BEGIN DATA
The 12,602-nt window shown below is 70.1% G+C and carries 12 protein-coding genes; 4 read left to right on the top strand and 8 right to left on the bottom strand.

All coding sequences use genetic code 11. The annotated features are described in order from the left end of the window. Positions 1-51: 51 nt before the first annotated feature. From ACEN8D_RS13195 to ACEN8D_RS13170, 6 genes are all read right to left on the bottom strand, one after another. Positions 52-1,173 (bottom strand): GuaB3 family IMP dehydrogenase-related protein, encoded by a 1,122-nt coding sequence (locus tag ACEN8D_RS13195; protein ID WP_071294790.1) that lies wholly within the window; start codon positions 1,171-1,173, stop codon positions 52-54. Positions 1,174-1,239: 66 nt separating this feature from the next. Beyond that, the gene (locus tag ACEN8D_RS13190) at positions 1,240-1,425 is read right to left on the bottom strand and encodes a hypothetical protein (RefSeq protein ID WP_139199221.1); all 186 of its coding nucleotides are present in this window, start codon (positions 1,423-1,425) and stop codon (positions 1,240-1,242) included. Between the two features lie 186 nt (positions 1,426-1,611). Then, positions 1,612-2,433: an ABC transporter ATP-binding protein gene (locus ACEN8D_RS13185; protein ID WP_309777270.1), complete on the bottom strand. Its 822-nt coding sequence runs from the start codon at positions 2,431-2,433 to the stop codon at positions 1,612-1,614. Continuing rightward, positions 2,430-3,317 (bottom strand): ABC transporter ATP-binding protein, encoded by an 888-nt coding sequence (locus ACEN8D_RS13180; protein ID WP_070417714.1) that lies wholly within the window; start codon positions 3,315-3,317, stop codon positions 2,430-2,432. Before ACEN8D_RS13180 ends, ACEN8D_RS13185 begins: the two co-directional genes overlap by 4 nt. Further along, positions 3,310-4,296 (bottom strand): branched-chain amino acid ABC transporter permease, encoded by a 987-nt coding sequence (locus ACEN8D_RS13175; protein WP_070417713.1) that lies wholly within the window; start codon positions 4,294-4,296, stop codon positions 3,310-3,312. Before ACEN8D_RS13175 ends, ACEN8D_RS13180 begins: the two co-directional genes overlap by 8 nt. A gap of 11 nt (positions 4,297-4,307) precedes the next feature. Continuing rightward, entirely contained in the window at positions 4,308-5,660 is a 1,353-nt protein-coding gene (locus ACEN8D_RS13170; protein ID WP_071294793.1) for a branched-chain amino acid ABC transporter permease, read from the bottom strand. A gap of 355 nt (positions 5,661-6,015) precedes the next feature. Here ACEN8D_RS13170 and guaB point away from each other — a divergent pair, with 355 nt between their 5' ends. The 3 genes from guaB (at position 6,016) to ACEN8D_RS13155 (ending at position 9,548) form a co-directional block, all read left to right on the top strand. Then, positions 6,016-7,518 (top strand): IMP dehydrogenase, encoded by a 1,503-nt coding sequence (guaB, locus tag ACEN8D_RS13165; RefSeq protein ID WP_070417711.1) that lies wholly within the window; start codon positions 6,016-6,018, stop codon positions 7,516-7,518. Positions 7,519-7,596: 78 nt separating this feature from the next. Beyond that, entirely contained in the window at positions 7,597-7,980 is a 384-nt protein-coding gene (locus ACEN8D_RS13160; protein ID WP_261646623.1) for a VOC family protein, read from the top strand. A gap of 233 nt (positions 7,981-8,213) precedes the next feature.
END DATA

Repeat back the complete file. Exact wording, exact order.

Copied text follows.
The 12,602-nt window shown below is 70.1% G+C and carries 12 protein-coding genes; 4 read left to right on the top strand and 8 right to left on the bottom strand.

All coding sequences use genetic code 11. The annotated features are described in order from the left end of the window. Positions 1-51: 51 nt before the first annotated feature. From ACEN8D_RS13195 to ACEN8D_RS13170, 6 genes are all read right to left on the bottom strand, one after another. Positions 52-1,173 (bottom strand): GuaB3 family IMP dehydrogenase-related protein, encoded by a 1,122-nt coding sequence (locus tag ACEN8D_RS13195; protein ID WP_071294790.1) that lies wholly within the window; start codon positions 1,171-1,173, stop codon positions 52-54. Positions 1,174-1,239: 66 nt separating this feature from the next. Beyond that, the gene (locus tag ACEN8D_RS13190) at positions 1,240-1,425 is read right to left on the bottom strand and encodes a hypothetical protein (RefSeq protein ID WP_139199221.1); all 186 of its coding nucleotides are present in this window, start codon (positions 1,423-1,425) and stop codon (positions 1,240-1,242) included. Between the two features lie 186 nt (positions 1,426-1,611). Then, positions 1,612-2,433: an ABC transporter ATP-binding protein gene (locus ACEN8D_RS13185; protein ID WP_309777270.1), complete on the bottom strand. Its 822-nt coding sequence runs from the start codon at positions 2,431-2,433 to the stop codon at positions 1,612-1,614. Continuing rightward, positions 2,430-3,317 (bottom strand): ABC transporter ATP-binding protein, encoded by an 888-nt coding sequence (locus ACEN8D_RS13180; protein ID WP_070417714.1) that lies wholly within the window; start codon positions 3,315-3,317, stop codon positions 2,430-2,432. Before ACEN8D_RS13180 ends, ACEN8D_RS13185 begins: the two co-directional genes overlap by 4 nt. Further along, positions 3,310-4,296 (bottom strand): branched-chain amino acid ABC transporter permease, encoded by a 987-nt coding sequence (locus ACEN8D_RS13175; protein WP_070417713.1) that lies wholly within the window; start codon positions 4,294-4,296, stop codon positions 3,310-3,312. Before ACEN8D_RS13175 ends, ACEN8D_RS13180 begins: the two co-directional genes overlap by 8 nt. A gap of 11 nt (positions 4,297-4,307) precedes the next feature. Continuing rightward, entirely contained in the window at positions 4,308-5,660 is a 1,353-nt protein-coding gene (locus ACEN8D_RS13170; protein ID WP_071294793.1) for a branched-chain amino acid ABC transporter permease, read from the bottom strand. A gap of 355 nt (positions 5,661-6,015) precedes the next feature. Here ACEN8D_RS13170 and guaB point away from each other — a divergent pair, with 355 nt between their 5' ends. The 3 genes from guaB (at position 6,016) to ACEN8D_RS13155 (ending at position 9,548) form a co-directional block, all read left to right on the top strand. Then, positions 6,016-7,518 (top strand): IMP dehydrogenase, encoded by a 1,503-nt coding sequence (guaB, locus tag ACEN8D_RS13165; RefSeq protein ID WP_070417711.1) that lies wholly within the window; start codon positions 6,016-6,018, stop codon positions 7,516-7,518. Positions 7,519-7,596: 78 nt separating this feature from the next. Beyond that, entirely contained in the window at positions 7,597-7,980 is a 384-nt protein-coding gene (locus ACEN8D_RS13160; protein ID WP_261646623.1) for a VOC family protein, read from the top strand. A gap of 233 nt (positions 7,981-8,213) precedes the next feature.